Paul Hennessey discusses how ultraviolet disinfection is emerging as a best available technique for SRB reduction

re-injection is used to enhance oil production (enhanced oil recovery (EOR)), the need to control microbiological activity is high on the agenda for operators worldwide. In particular, sulphate reducing bacteria (SRB) that consume dissolved sulphates in the sea water and produce hydrogen sulphide (H2


s seawater and more recently, produced water

The WF range offers a considerable footprint reduction compared to alternative equipment

Found naturally, SRBs are present in seawater used for well injection, but are typically only activated when introduced to anaerobic conditions such as a piping network or oil reservoir. Process stages such as vacuum de-aeration can lead to problems increasing or occurring earlier than expected. In addition to H2

S) is of major concern due to

the associated risks of microbial induced corrosion (MIC), well souring, reservoir plugging with iron sulphide (FeS) and damage to process equipment and infrastructure.


formation, bacteria can proliferate and excrete extracellular polysaccharides that stick the cells together to form adherent slimes or biofilms, damaging equipment and causing blockages of porous rock strata, reducing yield and defeating the object of injection.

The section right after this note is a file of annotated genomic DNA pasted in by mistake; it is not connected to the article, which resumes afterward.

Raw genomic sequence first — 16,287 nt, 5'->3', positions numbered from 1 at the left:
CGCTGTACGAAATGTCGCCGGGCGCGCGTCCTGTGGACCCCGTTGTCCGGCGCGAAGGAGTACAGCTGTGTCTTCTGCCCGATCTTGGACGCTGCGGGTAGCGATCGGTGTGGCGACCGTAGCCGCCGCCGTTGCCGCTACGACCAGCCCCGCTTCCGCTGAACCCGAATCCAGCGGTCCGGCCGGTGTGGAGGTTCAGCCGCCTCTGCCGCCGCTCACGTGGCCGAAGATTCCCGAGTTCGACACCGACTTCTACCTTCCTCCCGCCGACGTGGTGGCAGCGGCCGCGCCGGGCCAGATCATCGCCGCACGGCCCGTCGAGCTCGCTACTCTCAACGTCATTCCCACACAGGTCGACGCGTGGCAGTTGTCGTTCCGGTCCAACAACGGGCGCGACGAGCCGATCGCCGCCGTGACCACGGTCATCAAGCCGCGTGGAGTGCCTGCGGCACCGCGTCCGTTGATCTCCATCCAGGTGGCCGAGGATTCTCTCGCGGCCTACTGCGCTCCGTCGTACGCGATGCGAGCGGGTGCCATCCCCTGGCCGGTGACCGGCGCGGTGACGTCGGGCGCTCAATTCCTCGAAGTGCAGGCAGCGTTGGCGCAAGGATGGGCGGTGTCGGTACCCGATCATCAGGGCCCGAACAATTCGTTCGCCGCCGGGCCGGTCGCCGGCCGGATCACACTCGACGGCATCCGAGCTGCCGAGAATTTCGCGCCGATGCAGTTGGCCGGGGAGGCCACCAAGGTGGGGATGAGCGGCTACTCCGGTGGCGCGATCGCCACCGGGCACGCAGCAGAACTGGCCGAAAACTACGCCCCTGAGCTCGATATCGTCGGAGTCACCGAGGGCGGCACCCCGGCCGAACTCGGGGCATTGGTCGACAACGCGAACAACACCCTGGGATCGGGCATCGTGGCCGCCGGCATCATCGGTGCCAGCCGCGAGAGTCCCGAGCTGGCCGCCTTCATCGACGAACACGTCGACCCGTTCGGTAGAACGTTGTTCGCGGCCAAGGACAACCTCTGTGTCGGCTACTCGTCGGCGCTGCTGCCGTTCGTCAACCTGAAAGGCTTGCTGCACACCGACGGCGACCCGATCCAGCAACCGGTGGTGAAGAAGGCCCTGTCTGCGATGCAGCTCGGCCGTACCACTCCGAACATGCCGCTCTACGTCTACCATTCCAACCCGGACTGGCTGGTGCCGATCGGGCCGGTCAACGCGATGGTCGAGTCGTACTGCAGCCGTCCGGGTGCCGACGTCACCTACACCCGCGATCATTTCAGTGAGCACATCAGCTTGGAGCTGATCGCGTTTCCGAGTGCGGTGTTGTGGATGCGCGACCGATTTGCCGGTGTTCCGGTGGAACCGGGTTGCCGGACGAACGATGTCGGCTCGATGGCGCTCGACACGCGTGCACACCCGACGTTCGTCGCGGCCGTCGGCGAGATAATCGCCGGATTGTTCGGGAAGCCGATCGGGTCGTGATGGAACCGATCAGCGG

Traditionally the approach was to inject high doses of chemical biocides, e.g. hypochlorite or glutaraldehyde, at both continuous dosing and batch dosing intervals – ‘shock dosing’ – to kill SRBs and other bacteria present in injection water. In particular, SRBs can multiply at an alarming rate – given the right conditions they will double in number every 20 minutes. With over 220 strains of SRB, this reproductive cycle and natural genetic variation that occurs has led to SRB species becoming naturally immune to certain biocides. Changing to an alternative biocide provides a temporary solution in this war of attrition, until the bacteria become resistant and an alternative biocide is required. In addition to the above, rising costs, changes in regulations such as OSPAR and HOCNF, and operational concerns with the delivery, storage and handling of chemicals has seen operators look to alternative disinfection solutions. Use widely in drinking water and

wastewater, the chemical-free, physical treatment process of UV disinfection has emerged as a new ‘best available technique’ for injection water and, following successful pilot trials, is now being used to treat both seawater and produced water for re-injection in EOR applications worldwide. UV radiation in the UV-C band has

a wavelength of 254nm, which is very close to the absorbance wavelength of the amino acid bases that form the ‘rungs’ of the DNA double helix. UV radiation fuses adjacent amino acid groups, making it impossible for the molecule to replicate and permanently damages the thymine strand of the DNA helix. Bacteria exposed to UV radiation then die at their next natural reproductive cycle.

A major benefit is that unlike chemical biocides, no microorganism has shown any immunity to UV-C light. Te UV intensity (or ‘fluence rate’) produced per unit area by a UV lamp is normally measured in mW/cm2

. Multiplying this

by the hydraulic retention time in the UV reaction chamber in seconds gives the effective UV dose (or ‘fluence’) in mJ/ cm2

providing a >4 log . In particular, SRBs have proved to be

very sensitive to UV-C, with standard UV doses used for drinking water disinfection of 20-40mJ/cm2

reduction (99.99%) reduction of SRBs in a single pass (0.5 seconds exposure to UV-C light).

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